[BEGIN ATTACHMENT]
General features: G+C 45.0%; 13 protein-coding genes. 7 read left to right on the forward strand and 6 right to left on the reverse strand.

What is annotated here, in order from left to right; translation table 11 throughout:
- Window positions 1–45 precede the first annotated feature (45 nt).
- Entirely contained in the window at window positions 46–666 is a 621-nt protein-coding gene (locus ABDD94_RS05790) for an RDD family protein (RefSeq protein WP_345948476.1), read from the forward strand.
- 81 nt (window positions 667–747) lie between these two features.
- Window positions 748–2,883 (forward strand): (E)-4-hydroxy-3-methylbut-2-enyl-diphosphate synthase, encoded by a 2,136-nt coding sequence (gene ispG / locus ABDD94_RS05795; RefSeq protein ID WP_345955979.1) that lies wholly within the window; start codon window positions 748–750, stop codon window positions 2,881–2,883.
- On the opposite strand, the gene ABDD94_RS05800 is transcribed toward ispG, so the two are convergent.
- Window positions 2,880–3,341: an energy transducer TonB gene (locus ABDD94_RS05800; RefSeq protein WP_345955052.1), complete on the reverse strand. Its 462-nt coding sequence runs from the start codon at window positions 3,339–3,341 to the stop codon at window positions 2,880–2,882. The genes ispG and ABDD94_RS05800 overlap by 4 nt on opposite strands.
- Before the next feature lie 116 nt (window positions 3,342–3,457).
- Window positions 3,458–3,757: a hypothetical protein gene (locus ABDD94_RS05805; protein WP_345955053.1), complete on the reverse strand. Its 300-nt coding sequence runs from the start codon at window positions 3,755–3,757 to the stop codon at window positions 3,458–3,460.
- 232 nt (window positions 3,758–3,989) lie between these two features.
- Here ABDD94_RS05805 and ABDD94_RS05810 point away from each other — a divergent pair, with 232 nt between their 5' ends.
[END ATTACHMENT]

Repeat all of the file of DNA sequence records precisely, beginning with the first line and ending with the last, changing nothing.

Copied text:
General features: G+C 45.0%; 13 protein-coding genes. 7 read left to right on the forward strand and 6 right to left on the reverse strand.

What is annotated here, in order from left to right; translation table 11 throughout:
- Window positions 1–45 precede the first annotated feature (45 nt).
- Entirely contained in the window at window positions 46–666 is a 621-nt protein-coding gene (locus ABDD94_RS05790) for an RDD family protein (RefSeq protein WP_345948476.1), read from the forward strand.
- 81 nt (window positions 667–747) lie between these two features.
- Window positions 748–2,883 (forward strand): (E)-4-hydroxy-3-methylbut-2-enyl-diphosphate synthase, encoded by a 2,136-nt coding sequence (gene ispG / locus ABDD94_RS05795; RefSeq protein ID WP_345955979.1) that lies wholly within the window; start codon window positions 748–750, stop codon window positions 2,881–2,883.
- On the opposite strand, the gene ABDD94_RS05800 is transcribed toward ispG, so the two are convergent.
- Window positions 2,880–3,341: an energy transducer TonB gene (locus ABDD94_RS05800; RefSeq protein WP_345955052.1), complete on the reverse strand. Its 462-nt coding sequence runs from the start codon at window positions 3,339–3,341 to the stop codon at window positions 2,880–2,882. The genes ispG and ABDD94_RS05800 overlap by 4 nt on opposite strands.
- Before the next feature lie 116 nt (window positions 3,342–3,457).
- Window positions 3,458–3,757: a hypothetical protein gene (locus ABDD94_RS05805; protein WP_345955053.1), complete on the reverse strand. Its 300-nt coding sequence runs from the start codon at window positions 3,755–3,757 to the stop codon at window positions 3,458–3,460.
- 232 nt (window positions 3,758–3,989) lie between these two features.
- Here ABDD94_RS05805 and ABDD94_RS05810 point away from each other — a divergent pair, with 232 nt between their 5' ends.